Star Wars Episode II: Attack of the Clones George Lucas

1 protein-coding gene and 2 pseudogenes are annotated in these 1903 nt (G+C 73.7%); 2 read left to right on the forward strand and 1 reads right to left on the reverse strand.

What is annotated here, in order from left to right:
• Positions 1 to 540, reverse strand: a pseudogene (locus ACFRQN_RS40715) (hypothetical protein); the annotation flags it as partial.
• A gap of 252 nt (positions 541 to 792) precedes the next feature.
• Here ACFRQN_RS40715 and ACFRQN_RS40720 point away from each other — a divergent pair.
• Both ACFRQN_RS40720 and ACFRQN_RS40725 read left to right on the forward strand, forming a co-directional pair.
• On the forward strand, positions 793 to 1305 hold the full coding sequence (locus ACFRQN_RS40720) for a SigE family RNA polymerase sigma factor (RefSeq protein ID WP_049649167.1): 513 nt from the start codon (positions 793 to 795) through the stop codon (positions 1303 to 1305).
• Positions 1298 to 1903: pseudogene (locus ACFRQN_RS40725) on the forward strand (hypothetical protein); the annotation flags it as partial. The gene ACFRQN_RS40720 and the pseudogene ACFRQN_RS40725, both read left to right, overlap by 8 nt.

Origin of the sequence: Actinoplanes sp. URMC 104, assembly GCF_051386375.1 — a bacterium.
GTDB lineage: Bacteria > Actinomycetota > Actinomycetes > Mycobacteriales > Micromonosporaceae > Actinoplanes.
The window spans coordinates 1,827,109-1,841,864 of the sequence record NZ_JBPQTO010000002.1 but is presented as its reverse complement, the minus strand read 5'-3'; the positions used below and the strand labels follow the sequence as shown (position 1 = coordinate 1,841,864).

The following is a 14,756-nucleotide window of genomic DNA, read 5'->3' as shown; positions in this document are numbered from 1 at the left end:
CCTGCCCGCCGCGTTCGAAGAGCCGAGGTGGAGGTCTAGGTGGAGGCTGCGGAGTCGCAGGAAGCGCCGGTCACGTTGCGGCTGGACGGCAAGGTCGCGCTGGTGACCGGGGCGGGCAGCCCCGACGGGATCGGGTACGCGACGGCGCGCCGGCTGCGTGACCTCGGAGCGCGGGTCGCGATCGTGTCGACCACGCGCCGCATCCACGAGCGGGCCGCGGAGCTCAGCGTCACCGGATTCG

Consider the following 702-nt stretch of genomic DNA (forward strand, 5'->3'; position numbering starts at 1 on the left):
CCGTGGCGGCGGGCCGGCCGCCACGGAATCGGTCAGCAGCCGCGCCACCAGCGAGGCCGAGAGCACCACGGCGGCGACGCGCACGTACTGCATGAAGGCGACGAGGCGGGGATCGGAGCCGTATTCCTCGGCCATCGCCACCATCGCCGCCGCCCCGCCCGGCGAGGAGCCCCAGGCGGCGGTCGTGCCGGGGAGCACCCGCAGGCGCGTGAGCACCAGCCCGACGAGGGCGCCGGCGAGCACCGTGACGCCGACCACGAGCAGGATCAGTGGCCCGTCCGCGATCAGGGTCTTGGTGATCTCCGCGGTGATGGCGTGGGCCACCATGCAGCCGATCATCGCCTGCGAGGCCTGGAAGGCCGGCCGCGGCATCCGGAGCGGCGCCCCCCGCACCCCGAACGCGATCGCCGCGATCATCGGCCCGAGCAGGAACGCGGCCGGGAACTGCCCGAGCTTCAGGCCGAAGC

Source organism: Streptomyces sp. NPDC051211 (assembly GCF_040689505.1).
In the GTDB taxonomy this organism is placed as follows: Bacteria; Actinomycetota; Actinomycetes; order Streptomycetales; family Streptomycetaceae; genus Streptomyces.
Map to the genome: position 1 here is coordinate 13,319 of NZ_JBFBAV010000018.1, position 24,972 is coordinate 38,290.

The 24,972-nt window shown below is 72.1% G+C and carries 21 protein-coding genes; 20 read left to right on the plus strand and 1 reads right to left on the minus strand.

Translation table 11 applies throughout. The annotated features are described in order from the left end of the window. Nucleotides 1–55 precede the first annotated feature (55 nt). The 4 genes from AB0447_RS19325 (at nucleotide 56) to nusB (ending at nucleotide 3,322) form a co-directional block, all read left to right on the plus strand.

It's quite a remarkable feat, but in three years since the arrival of The Phantom Menace, George Lucas has managed to turn a beloved series of films into (take your pick): a marketing movement in hyper-drive, a referendum on digital technology, a crass profit machine, a destination for some of this generation's best actors to do disappointing work in horrible conditions, and a punch line. And he's done this not with the flourish of a wizard behind the curtain trying to marvel his audience with his visual wonders, but with the curtain pulled back and a spotlight pointed right at him, so we can gasp and delight at all he's managing to pull over our eyes. Never in the history of film has a project (movement? cultural industry? cult?) been so well documented, and never has it had such a detrimental effect on the end result. The story, by now, is far too familiar — AOTC moves the Star Wars saga through the romance of Anakin (Hayden Christensen) and Padme (Natalie Portman) on the way to the rise of the Empire and of Darth Vader. In other words, it's a bunch of boring exposition linking the movies we love with the tale we want to hear: how Anakin goes bad. With plenty of flash and zippity-do, we watch Obi-Wan play detective, Jar Jar play senator, Yoda kick digital ass and the lovers play house. And as good as the action is (and some of it is quite good), the connecting drama is stilted and the dialogue is beyond cringe-worthy. And on DVD, with the visual impact scaled down, the "drama" sticks out all the more. Lucas still packs in the extras, but unlike the insightful documentaries on The Phantom Menace, AOTC highlights solutions to problems we shouldn't see (how to fix weird Yoda from TPM) and plot holes large enough to drive an AT-AT through (the entire chase/dodge ball scene in the factory, filmed long after principal photography, and then conceived whole by animators). All this overexposure sweeps what little spark remained from the very corners of the magic factory, and shows us the contents of the dustpan. It makes me yearn for the days when Yoda had Frank Oz's hand up his ass. (Fox)